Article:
What you need to know about Equine Influenza.

You’d have to be living under a rock to be unaware of the concerns arising from the equine influenza outbreak in the UK and IRE over the last couple of weeks. The harsh reality is it shouldn’t take an outbreak like this for owners and managers to think about preventative and pro-active measures. However, if this is something you aren’t familiar with, we will go through some steps to ensure you practice responsible equine management and improve on your biosecurity as this WILL reduce the risk of equine infectious diseases.

Diagnosis of Equine Influenza

  • If your horse or pony is dull and lifeless, rapid breathing (>20 breaths per min) off feed, has a cough (harsh/dry) or nasal discharge or swollen glands you should call your vet. If the horse has been at shows or away from home this should be on hand to help identify where the animal came into contact with the virus.
  • If your horse has travelled from the UK or any area affected by Equine Influenza.
  • If your Horse or Pony develops a temperature – Normal rectal temperature of an adult horse is 99 – 101 degrees Fahrenheit or 37.2 – 38.3 Celsius and a high temperature is classed as 103 – 106 degrees F or 38.9 – 41 Celsius.
  • The Irish Equine Centre in Co. Kildare are currently offering free testing, speak to your vet or contact the IEC.
  • Vaccinated horses can still contract the virus, their symptoms don’t tend to be as severe as their unvaccinated counterparts.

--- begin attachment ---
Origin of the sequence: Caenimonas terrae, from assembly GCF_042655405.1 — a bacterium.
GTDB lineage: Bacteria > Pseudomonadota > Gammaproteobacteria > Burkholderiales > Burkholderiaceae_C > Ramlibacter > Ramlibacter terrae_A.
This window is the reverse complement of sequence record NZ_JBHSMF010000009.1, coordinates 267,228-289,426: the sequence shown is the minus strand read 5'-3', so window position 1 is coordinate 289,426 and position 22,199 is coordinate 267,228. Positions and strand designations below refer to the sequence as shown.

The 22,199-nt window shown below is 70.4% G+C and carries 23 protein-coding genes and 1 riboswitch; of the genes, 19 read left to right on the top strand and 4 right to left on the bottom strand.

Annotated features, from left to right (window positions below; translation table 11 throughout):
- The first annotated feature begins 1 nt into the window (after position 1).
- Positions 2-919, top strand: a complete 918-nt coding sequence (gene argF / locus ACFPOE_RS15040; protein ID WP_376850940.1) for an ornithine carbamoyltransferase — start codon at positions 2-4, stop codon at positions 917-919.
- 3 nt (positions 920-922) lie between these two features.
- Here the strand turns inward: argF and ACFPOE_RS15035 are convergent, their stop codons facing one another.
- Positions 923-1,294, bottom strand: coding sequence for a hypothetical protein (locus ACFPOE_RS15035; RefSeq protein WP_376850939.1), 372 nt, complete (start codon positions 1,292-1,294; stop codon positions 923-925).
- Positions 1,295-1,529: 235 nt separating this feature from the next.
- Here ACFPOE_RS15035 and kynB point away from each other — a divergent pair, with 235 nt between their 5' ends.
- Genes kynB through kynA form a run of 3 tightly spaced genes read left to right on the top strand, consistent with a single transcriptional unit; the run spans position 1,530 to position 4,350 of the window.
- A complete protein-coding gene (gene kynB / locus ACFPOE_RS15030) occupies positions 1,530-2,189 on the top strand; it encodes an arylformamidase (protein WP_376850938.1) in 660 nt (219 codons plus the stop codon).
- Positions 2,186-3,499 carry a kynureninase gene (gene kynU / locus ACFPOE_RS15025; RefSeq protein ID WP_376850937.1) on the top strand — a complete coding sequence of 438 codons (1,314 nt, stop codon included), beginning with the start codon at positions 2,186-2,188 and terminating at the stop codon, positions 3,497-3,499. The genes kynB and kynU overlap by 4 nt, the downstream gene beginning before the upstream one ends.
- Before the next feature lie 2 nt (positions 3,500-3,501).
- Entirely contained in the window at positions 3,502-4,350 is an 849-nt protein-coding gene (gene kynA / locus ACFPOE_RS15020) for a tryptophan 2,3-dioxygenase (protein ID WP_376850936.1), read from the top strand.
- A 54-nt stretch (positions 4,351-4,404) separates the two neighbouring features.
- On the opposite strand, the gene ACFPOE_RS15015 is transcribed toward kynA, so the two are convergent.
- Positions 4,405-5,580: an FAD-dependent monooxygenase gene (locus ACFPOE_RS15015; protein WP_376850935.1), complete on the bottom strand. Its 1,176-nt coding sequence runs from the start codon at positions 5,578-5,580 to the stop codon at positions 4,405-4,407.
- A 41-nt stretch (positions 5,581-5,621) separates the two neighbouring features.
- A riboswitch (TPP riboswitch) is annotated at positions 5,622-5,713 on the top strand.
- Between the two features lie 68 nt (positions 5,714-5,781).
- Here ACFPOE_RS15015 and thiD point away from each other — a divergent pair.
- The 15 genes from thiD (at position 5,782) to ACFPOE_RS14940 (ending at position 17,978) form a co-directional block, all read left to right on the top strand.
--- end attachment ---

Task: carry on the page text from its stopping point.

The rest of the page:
Management Tips:

If you suspect influenza from the above guidelines you should follow these simple instructions:

  1. Isolate the animal immediately but insure you don’t move it onto another equine property. If you are keeping the horse stabled make sure the affected horse isn’t allowed direct contact or airflow with other horses.
  2. Contact your vet and document vaccination histories as well as your horses age and condition (in foal/elderly or if the horse has any other conditions such as COPD)
  3. Check other horses on the premise’s vaccination history and if you are in a livery yard notify other owners and managers.
  4. Do not share feed buckets, bridles or bits with unaffected horses.
  5. Take the horses temperature regularly.
  6. Keep the horse warm and comfortable.
  7. Ideally one person should care for the sick horse but if this is not possible keep a jacket/overalls and boots etc for affected horse.
  8. Foot dip container outside the affected horses’ door to use after dealing with the sick animal. Use disinfectant but ensure you are using the correct concentration and that it is powerful against viruses.
  9. Always have alcohol/hygienic hand rub and wash hands from going from the sick horse into another.
  10. The virus is easily killed using disinfectant so tack, stables and buckets should be thoroughly disinfected.
  11. There should be no movement of horses in or out of the affected yard until 1 week after (min) the last sick horse has recovered.
  12. Affected horses should be slowly brought back into work once they are recovered.

How to reduce the risk of infection:

  • If you’re concerned, if your horses are travelling and competing you can give a booster vaccination if the horses hasn’t been vaccinated in the last 6 months.
  • All horses on the yard should be up to date with their influenza vaccinations and one unvaccinated horse can harbour the virus.
  • New arrivals or horses or horses arriving from competitions or sales should be isolated for at least 1 week and their temperatures monitored.
  • Young horses are more ‘at-risk’ so it helps to group horses together. For example, a horse attending shows weekly shouldn’t be turned out with young stock.
  • ‘At-risk’ horses shouldn’t be strenuously exercised or sweated.

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This Post Has 7 Comments

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